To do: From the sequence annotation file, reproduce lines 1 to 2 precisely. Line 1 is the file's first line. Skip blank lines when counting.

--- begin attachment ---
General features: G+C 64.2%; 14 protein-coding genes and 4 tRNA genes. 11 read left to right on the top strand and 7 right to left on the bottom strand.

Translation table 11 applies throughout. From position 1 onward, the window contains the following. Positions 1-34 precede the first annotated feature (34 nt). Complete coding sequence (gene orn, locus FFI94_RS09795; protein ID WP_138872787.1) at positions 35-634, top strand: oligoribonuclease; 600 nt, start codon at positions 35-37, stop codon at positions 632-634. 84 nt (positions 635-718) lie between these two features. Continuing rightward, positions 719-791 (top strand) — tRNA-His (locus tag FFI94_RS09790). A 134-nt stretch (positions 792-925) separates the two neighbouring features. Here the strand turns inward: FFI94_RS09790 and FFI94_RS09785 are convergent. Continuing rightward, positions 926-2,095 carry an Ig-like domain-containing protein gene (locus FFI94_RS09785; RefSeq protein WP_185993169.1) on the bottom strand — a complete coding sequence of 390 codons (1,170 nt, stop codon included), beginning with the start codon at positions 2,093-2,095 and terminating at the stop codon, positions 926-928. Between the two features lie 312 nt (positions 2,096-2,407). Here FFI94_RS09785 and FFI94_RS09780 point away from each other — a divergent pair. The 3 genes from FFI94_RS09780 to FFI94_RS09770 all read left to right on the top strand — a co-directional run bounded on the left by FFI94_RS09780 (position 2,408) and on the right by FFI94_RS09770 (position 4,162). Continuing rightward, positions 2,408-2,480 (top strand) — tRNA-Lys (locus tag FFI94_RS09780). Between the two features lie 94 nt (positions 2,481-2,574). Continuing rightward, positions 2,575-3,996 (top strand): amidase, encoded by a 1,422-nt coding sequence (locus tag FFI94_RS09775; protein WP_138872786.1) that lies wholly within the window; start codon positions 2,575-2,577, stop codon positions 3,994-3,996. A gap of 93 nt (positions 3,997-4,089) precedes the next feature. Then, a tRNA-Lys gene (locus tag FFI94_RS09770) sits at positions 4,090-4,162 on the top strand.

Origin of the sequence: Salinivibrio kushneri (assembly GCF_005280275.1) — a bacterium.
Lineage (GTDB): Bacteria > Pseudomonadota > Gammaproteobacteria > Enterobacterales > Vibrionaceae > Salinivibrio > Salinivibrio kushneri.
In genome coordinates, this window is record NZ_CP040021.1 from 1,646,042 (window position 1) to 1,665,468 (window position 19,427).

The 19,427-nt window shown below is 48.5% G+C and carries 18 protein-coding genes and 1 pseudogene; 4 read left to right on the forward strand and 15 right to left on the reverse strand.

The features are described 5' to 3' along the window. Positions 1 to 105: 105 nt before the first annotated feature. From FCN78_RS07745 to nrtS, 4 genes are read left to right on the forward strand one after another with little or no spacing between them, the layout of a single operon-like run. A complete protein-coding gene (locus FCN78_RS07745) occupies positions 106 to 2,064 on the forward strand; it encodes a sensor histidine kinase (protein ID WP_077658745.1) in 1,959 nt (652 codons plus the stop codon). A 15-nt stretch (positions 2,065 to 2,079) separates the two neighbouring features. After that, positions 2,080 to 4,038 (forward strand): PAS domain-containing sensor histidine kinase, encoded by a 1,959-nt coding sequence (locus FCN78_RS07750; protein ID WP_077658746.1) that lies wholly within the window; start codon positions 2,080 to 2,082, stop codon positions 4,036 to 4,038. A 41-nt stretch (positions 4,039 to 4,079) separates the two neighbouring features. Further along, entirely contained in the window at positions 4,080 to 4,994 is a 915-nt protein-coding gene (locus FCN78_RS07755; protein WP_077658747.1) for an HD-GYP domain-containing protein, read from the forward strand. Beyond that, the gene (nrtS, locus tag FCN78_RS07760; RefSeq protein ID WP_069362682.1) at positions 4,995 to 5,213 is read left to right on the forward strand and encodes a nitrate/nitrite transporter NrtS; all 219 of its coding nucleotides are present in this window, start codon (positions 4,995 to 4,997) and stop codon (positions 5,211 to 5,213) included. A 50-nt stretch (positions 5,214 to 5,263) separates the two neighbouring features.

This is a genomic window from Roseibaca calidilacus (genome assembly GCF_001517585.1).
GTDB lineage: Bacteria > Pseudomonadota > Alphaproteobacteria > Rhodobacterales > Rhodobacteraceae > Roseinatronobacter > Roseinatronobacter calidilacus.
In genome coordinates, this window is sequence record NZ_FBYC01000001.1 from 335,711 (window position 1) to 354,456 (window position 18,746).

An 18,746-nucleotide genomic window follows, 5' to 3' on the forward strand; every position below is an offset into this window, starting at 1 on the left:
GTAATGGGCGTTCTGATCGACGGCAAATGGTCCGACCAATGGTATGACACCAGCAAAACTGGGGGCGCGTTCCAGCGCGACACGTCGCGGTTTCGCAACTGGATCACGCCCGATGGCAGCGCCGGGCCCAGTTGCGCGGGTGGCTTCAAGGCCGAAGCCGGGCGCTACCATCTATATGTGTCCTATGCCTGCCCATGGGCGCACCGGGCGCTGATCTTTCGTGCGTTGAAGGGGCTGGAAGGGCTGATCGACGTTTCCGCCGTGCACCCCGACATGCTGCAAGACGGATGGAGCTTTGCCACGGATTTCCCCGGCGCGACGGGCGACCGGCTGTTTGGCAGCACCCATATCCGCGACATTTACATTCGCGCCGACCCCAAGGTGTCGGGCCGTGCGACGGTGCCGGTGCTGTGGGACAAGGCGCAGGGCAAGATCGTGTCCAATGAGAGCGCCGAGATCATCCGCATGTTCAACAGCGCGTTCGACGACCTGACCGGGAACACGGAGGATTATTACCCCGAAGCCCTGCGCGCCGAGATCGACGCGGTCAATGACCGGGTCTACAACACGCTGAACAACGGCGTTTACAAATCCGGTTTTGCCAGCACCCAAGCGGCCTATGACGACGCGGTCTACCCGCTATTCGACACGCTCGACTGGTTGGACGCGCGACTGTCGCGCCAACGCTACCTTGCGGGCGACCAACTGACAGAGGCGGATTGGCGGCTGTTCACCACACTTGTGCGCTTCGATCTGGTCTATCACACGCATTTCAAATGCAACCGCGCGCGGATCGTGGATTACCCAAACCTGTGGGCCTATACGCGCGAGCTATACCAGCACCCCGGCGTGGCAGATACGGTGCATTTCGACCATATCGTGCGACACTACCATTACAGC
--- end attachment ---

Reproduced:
General features: G+C 64.2%; 14 protein-coding genes and 4 tRNA genes. 11 read left to right on the top strand and 7 right to left on the bottom strand.

Translation table 11 applies throughout. From position 1 onward, the window contains the following. Positions 1-34 precede the first annotated feature (34 nt). Complete coding sequence (gene orn, locus FFI94_RS09795; protein ID WP_138872787.1) at positions 35-634, top strand: oligoribonuclease; 600 nt, start codon at positions 35-37, stop codon at positions 632-634. 84 nt (positions 635-718) lie between these two features. Continuing rightward, positions 719-791 (top strand) — tRNA-His (locus tag FFI94_RS09790). A 134-nt stretch (positions 792-925) separates the two neighbouring features. Here the strand turns inward: FFI94_RS09790 and FFI94_RS09785 are convergent. Continuing rightward, positions 926-2,095 carry an Ig-like domain-containing protein gene (locus FFI94_RS09785; RefSeq protein WP_185993169.1) on the bottom strand — a complete coding sequence of 390 codons (1,170 nt, stop codon included), beginning with the start codon at positions 2,093-2,095 and terminating at the stop codon, positions 926-928. Between the two features lie 312 nt (positions 2,096-2,407). Here FFI94_RS09785 and FFI94_RS09780 point away from each other — a divergent pair. The 3 genes from FFI94_RS09780 to FFI94_RS09770 all read left to right on the top strand — a co-directional run bounded on the left by FFI94_RS09780 (position 2,408) and on the right by FFI94_RS09770 (position 4,162). Continuing rightward, positions 2,408-2,480 (top strand) — tRNA-Lys (locus tag FFI94_RS09780). Between the two features lie 94 nt (positions 2,481-2,574). Continuing rightward, positions 2,575-3,996 (top strand): amidase, encoded by a 1,422-nt coding sequence (locus tag FFI94_RS09775; protein WP_138872786.1) that lies wholly within the window; start codon positions 2,575-2,577, stop codon positions 3,994-3,996. A gap of 93 nt (positions 3,997-4,089) precedes the next feature. Then, a tRNA-Lys gene (locus tag FFI94_RS09770) sits at positions 4,090-4,162 on the top strand.